6. Learn about Voting

Voting Timetable

In every referendum cycle (24 hours for Cere Network), a new referendum will come up for a vote, assuming there is at least one proposal in one of the queues. There is a queue for Council-approved proposals (Council Motions) and a queue for publicly submitted proposals. The referendum to be voted upon alternates between the top proposal in the two queues.

The "top" proposal is determined by the amount of stake bonded behind it. If the given queue whose turn it is to create a referendum that has no proposals (is empty), and proposals are waiting in the other queue, the top proposal in the other queue will become a referendum.

Multiple referenda cannot be voted upon in the same period, excluding emergency referenda. An emergency referendum occurring at the same time as a regular referendum (either public- or council-proposed) is the only time that multiple referenda will be able to be voted on at once.

How Voting on a referendum works

To vote, a voter generally must lock their tokens up for at least the enactment delay period beyond the end of the referendum. This is in order to ensure that some minimal economic buy-in to the result is needed and to discourage vote selling.

It is possible to vote without locking at all, but your vote is worth a small fraction of a normal vote, given your stake. At the same time, holding only a small amount of tokens does not mean that the holder cannot influence the referendum result, thanks to time-locking.

We recommend checking out Polkadot's technical explainer video for a more hands-on overview.

For a more concrete example:

Peter: Votes No with 10 CERE for a 128-week lock period

=> 10 x 6 = 60 Votes

Logan: Votes Yes with 20 CERE for a 4-week lock period

=> 20 x 1 = 20 Votes

Kevin: Votes Yes with 15 CERE for an 8-week lock period

=> 15 x 2 = 30 Votes

Even though both Logan and Kevin vote with more CERE than Peter, the lock period for both of them is less than Peter, leading to their voting power counting as less.

Screen Shot 2023-06-06 at 4.10.15 PM.png


Depending on which entity proposed the proposal and whether all council members voted yes, there are three different scenarios. We can use the following table for reference.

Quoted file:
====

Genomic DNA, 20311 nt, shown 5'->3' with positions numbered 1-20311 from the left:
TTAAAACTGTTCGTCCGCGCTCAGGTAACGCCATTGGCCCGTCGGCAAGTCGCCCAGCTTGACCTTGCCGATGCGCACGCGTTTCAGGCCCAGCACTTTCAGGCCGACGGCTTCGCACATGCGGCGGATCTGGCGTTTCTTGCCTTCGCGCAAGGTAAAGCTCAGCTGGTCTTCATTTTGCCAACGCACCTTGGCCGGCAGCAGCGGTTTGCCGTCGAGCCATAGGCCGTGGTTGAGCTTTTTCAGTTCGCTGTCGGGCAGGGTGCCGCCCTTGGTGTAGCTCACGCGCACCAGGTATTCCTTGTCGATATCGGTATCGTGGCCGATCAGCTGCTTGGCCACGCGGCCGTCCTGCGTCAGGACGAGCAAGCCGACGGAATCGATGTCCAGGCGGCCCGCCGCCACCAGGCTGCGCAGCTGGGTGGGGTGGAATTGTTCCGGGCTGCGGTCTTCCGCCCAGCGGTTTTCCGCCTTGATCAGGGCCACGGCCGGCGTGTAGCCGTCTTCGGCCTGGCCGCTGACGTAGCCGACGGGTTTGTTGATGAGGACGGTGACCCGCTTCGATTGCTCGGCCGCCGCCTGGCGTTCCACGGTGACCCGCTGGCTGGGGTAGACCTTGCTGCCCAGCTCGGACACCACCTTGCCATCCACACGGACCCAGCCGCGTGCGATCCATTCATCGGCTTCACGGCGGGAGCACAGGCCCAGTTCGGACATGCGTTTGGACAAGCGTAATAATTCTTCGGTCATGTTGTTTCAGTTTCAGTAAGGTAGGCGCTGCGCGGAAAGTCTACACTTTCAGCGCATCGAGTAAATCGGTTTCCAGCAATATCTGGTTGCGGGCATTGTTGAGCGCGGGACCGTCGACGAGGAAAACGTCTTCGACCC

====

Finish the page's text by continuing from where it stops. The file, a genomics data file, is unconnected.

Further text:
We also require the following information and the application of one of the formulas listed below to calculate the voting result. For this example, we will use a public proposal and apply the Super-Majority Approve formula. While there is no strict quorum, the super-majority required increases with lower turnout.

Entity Metric
Public (Democracy Proposal) Positive Turnout Bias (Super-Majority Approve)
Council Motion (Complete agreement) Negative Turnout Bias (Super-Majority Against)
Council Motion (Majority agreement) Simple Majority

Important Tallying Terms

approve - the number of aye votes

against - the number of nay votes

turnout - the total number of voting tokens (does not include conviction)

electorate - the total number of tokens issued in the network

Super-Majority Approve

A "positive turnout bias" requires a heavy super-majority of "aye" votes to carry at low turnouts. However, as turnout increases towards 100%, a simple majority is all that is needed to carry the vote.

Super-Majority Against

A "negative turnout bias" occurs when a heavy super-majority of "nay" votes is required to reject a proposal at low turnouts, but as the turnout increases towards 100%, a simple majority carries the vote as shown below.


Majority-carries, a simple comparison of votes; if there are more aye votes than nay, then the proposal is carried, no matter how much stake votes on the proposal.